Spelling appears to be one topic that linguists as well as psychologists seem to pay close attention to. This may not be far from the fact that spelling is a mental process and is very necessary in writing which is in turn necessary for education and literacy. Literatures on topics relating to spelling errors were therefore not so difficult to locate.
Most textbooks on English grammar have a section on spelling. Most often however, such textbooks treat issues on spelling which offered very little or no help at all to this present research. This may have to do with the fact that most English language take a prescriptive approach to spelling and are often more interested in how students can become better spellers especially as regards difficult to spell words. Relevant literature that form the background for this research and which were used for this chapter are constituted by journal articles of researches in portable document format (henceforth pdf) files on the internet. The internet therefore served as the primary source of literature for this research.
The literature review deals with different aspects of spelling; the nature of spelling, how spelling is learnt, what spelling errors and what spelling errors represent.
2.2 SPELLING ENGLISH WORDS
From the 1400's to the 1700's educators believed that spelling was an important part of education and that spelling is needed for reading and writing according to Henderson (qtd. in Scott, 1). According to moats, divergent views against the importance of spelling arose in the 1900's (qtd. in Scott, 1). Rote memorization thought to be the only way that spelling English words can be learned was deemed difficult and some people even encouraged children to develop and use inventive spelling. The result of these divergent views is that a lot of literate people are very poor spellers notwithstanding the fact that the importance of spelling still remains (moats,1; Berninger and Fayol,3).
English spelling is a very complex activity that involves more than the ability of a person to convert the English sounds or phonemes into letters (phonological skill) but also the use of other different underlying linguistic deposit (Wasowicz,1). Traditionally, spelling is taught and learned by rote memorization but contemporary views however assert that spelling relies on some underlying knowledge because the English spelling system is not entirely based on phoneme-grapheme correspondence (La mare, 1; Harley, 260) unlike other languages that use Roman alphabet.
Unlike other systems of spelling, English spelling of words does not depend on how well an individual's knows which sound should be represented by which letter or group of letters or on memorizing words even though some people believe that that is the only way English words can be spelt. The fact that English language has no sound-letter correspondence has led to an almost general conclusion that the English spelling is difficult. English spelling may be agreed to be complex since only about 50 percent of words in English can be spelled by converting phonemes to letters and some of the words which cannot be spelt this way involves words that are used in everyday communication. This however, does not mean the spelling system is illogical.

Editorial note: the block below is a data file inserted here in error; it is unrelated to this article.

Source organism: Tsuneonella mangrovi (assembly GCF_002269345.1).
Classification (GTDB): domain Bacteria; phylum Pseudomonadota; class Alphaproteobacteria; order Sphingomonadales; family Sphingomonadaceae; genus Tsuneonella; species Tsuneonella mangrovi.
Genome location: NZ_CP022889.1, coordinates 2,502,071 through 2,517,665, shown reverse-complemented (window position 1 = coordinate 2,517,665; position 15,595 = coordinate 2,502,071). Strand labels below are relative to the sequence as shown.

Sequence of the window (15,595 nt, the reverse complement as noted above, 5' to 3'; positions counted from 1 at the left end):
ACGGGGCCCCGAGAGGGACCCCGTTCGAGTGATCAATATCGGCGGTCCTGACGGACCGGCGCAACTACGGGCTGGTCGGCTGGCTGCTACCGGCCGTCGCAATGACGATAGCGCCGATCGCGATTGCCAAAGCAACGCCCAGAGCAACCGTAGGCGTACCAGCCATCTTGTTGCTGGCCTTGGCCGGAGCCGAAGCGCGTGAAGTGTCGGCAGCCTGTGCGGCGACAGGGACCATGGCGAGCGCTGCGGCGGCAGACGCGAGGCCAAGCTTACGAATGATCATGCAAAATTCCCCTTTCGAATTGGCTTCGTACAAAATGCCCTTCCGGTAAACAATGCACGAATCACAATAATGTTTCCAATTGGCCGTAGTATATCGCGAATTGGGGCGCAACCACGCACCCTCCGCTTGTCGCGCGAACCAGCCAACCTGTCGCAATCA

Templeton (1) opines that the English spelling is learnable and that it makes sense. This view straddles the fact that English spelling may be more complex but since the English spelling contains other information aside phonological information, sometimes the meaning of words and sometimes the history of the word(Moats, 3; Anderson, 2).
The view that the English spelling is not logical is mostly held because writing is expected to be a record of spoken language but as is a fact now, writing as a means of communication has taken on a life of its own and has grown independent of spoken language.
Bearing on the history of the English language that has shaped English vocabulary as it is known today, English spelling differs from other spellings in that one phoneme may be represented by different letters in different words e.g. the /I:/ phoneme may be represented by the letters; 'ee' as in the word see, 'ey' as in the word key, 'uay' as in the word quay, 'ea' as in the word leave, etcetera. In other instances, different letters may have the same sound e.g. the letter 'a' may is used to represent different phonemes in; father, village and fate. Sometimes some letters are silent e.g. 'p' in the word psychology, 'k' in knight and 'g' in gnat.
This makes an attempt to spell words in English the way they are pronounced result in misspelling and it also implies that to spell words in English, a person needs more than the knowledge of phoneme-letters ( Wasowicz, 2-4; Moats, 2).
Spelling involves the use of different kinds of linguistic knowledge and their application helps correct spelling. Phonological, orthographical, morphological and semantic relation and orthographic image knowledge are all required and used in English spelling as mentioned earlier. This view is asserted by Bourassa and Treiman,1-5; Moats,1-6.
Phonological knowledge is regarded as the most fundamental and primary knowledge needed in spelling and it is especially relied upon by young spellers (Carlisle, 2003; snow et.al., 1998; Ehri, 1998; quoted in Scott, 15-17).